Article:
Amadeus has attempted to imagine what the future of the travel industry will look like over the next five to seven years. From the political and economic environment to technology, demographics, and consumer behaviours, an array of trends are triggering a transformation.
In the report titled, What if? Imagining the Future of the Travel Industry, four scenarios shed light on the conditions under which these trends may come about.
Four possible futures for the global travel industry
Source: Amadeus and A.T. Kearney analysis
The first of the four scenarios, named ‘Picasso’ reflects the artist’s fragmented nature, which at the same time is highly personalised. It is a world in which global economic prosperity drives growth in personalised travel offers. And yet, growing nationalism and security concerns disrupt it and the travel industry develops in a localised way.
In this scenario, the world would be very much like the one we live in today. It is marked by the rise of populism in Europe and the US and by heightened security concerns, which makes more travel destinations off-limits. It is a fragmented world, where the European Union begins to break up, while a protectionist US administration institutes an ‘America First’ policy. Even so, most parts of the world continue to enjoy economic growth.
According to Amadeus the trend towards personalisation will “disrupt the value chain within the travel industry”. This disruption begins with sharing economy platforms, which changes the way travellers shop, book and experience a destination. According to the organisation, two sectors of the travel industry appear at risk in this scenario:
- Travel agencies: These may lose business if destination service providers begin to offer a broader range of competing services;
- Airlines: The air travel industry is “at risk of becoming a commodity – a means for getting from A to B – rather, as has been the case up to now, the first step in planning a journey”.
According to Amadeus, faced with this threat, “airlines may try to become online retailers themselves”. The intent is to become the “Amazon of travel”, offering a range of branded products and services to compensate for falling yields on the sale of flights.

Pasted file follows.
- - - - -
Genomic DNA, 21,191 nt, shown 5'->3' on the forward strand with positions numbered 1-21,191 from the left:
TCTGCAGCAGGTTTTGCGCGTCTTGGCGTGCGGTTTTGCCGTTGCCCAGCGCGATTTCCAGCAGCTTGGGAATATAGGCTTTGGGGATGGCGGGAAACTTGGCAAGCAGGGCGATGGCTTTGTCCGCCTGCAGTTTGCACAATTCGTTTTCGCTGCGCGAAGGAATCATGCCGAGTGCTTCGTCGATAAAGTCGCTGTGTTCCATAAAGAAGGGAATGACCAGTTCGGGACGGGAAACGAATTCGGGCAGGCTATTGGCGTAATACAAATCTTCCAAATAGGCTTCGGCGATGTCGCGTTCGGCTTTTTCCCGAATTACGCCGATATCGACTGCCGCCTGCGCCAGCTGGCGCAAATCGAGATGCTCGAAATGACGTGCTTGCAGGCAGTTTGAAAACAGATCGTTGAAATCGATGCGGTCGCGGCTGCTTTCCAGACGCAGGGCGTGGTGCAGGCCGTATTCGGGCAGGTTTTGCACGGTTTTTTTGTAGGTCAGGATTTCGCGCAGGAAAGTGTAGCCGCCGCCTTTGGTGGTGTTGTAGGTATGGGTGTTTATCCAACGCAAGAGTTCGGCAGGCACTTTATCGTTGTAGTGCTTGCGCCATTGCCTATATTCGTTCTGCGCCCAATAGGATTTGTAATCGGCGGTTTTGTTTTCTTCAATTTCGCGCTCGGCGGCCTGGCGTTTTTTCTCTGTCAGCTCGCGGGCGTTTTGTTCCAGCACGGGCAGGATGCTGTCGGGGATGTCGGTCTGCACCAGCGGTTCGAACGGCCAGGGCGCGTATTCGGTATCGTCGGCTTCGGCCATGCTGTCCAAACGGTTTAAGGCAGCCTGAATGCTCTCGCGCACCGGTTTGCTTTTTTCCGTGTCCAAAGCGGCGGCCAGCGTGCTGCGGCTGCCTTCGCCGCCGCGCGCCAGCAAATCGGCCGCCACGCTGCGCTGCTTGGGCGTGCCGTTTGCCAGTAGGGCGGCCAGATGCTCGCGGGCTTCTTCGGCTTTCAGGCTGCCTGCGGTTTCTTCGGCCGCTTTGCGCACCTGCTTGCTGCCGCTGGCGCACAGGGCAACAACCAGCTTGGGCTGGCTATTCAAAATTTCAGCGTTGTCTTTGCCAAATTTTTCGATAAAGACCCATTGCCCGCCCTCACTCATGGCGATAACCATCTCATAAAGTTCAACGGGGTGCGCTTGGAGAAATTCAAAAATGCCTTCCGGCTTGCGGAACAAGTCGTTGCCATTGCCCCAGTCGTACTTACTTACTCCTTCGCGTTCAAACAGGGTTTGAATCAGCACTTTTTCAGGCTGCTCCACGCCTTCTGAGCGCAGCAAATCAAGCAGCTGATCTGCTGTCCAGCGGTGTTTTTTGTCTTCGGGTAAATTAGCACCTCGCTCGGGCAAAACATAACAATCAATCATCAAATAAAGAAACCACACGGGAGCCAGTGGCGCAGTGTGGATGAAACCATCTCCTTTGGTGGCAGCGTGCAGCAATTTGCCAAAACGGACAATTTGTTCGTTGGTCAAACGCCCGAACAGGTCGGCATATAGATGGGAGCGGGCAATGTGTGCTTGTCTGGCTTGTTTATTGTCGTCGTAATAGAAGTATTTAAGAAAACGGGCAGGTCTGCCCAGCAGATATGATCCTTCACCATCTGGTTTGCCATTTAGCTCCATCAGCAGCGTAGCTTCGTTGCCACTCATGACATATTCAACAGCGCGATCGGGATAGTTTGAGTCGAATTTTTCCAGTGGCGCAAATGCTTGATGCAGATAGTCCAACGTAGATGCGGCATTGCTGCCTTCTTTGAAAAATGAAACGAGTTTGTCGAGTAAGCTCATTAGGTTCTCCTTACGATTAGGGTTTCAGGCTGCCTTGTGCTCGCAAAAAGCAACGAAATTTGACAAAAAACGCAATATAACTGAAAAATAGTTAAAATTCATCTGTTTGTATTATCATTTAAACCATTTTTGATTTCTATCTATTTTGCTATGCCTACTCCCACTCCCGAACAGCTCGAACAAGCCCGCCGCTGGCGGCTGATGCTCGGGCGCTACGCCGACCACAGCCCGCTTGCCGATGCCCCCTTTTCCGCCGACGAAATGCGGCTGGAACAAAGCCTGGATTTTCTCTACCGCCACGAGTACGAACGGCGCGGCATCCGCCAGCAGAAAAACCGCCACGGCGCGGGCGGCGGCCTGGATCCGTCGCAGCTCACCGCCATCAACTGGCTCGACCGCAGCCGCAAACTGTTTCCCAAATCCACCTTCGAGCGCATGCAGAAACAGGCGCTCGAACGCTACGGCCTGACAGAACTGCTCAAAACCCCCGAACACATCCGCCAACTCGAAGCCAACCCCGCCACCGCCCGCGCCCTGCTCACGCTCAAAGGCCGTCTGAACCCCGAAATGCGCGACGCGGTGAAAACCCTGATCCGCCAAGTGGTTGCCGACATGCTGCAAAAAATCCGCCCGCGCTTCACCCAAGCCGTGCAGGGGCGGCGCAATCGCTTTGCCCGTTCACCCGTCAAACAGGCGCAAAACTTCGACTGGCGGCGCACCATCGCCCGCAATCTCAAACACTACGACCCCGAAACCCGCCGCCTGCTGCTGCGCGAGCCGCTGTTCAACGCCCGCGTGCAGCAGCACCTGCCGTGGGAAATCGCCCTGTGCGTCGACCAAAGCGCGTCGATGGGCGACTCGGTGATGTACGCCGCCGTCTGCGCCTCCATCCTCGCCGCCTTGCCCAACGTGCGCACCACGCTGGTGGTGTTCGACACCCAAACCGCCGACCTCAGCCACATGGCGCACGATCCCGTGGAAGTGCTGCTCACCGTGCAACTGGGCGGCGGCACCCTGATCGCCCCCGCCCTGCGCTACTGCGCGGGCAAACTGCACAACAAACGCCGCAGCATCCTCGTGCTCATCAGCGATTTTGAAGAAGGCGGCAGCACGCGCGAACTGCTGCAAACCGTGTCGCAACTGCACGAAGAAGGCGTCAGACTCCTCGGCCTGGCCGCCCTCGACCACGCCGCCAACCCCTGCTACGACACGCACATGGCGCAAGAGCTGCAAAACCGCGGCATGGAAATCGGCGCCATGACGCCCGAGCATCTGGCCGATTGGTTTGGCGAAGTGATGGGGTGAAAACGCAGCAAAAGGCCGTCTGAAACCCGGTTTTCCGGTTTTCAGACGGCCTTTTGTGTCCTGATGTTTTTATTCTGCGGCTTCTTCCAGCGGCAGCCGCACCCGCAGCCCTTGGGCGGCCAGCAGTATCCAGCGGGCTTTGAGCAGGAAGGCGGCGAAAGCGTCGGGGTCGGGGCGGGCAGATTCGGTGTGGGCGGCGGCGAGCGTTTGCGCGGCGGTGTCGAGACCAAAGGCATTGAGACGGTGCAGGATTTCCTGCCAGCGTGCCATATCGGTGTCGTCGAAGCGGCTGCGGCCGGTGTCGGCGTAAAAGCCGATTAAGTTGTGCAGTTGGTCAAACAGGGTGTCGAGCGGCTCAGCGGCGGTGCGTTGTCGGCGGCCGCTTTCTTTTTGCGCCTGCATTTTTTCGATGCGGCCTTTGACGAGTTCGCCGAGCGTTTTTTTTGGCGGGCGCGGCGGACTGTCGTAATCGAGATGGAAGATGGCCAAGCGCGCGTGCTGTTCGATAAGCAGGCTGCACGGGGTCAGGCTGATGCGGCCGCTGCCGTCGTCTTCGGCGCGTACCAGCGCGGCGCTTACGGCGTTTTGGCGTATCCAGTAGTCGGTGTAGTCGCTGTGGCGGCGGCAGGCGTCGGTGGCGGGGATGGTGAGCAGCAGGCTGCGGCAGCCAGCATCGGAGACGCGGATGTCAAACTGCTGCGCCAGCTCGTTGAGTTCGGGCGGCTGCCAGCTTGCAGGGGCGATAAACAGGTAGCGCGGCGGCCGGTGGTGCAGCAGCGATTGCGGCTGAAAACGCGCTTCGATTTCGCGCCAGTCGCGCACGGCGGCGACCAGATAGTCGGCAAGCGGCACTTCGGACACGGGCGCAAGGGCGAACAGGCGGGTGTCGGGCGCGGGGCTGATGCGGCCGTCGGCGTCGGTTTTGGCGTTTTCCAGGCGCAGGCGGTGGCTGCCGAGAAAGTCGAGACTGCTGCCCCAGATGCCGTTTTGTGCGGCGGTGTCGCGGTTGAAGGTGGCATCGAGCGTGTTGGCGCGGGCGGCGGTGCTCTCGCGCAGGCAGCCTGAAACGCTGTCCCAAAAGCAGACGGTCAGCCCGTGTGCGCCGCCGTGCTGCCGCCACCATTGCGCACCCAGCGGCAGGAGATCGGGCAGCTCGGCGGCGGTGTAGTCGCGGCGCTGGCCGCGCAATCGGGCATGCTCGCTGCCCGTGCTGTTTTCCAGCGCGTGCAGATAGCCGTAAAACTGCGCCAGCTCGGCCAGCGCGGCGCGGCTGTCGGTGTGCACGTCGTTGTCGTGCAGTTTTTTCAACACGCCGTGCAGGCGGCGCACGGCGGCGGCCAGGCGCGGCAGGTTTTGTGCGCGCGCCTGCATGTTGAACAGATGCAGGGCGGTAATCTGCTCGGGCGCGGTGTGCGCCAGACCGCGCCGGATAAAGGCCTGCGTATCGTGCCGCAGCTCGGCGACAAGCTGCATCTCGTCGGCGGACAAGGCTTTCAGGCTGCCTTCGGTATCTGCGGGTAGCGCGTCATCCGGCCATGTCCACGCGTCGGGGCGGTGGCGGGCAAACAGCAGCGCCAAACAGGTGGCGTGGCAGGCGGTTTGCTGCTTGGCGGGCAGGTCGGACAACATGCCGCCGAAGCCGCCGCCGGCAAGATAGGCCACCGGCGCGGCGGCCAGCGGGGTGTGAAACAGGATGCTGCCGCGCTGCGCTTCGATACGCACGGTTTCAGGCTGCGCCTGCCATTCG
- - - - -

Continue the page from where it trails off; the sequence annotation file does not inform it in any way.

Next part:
Qantas has already begun planning for this future, announcing it aims to be its largest distribution source and compete with the likes of Amazon in Australia, by owning the customer. Qantas Group CEO Alan Joyce believes the carrier’s digital and data analytical capabilities are what set it apart and what will ensure its success in the future. Mr Joyce says, “big data and digitisation is what can disrupt the airlines and if you’re not heavily invested in that and have the culture to take advantage of it, you can get disrupted quite quickly.”
We recently caught up with Mr Joyce to discuss exactly this:
Amadeus director of corporate strategy Rafael Hernández believes the sharing economy “opens a different dynamic for travellers”, introducing them to “more local people” and making business travellers “more integrated into their destination”.
Mr Hernández commented that it is “what you do on arrival that matters, so the importance and relevance of destination content will increase” and that if destination content becomes an essential ingredient of the travel experience, then providers who control the “final mile” of travel will capture the greatest value in the travel chain. These include businesses such as online platforms that suggest restaurants and shows and the best tours. Amadeus expects destination service providers will look to attract more businesses onto their platforms to provide a broader menu of personalised offers to their clients.
Read the full report on the Amadeus blog here.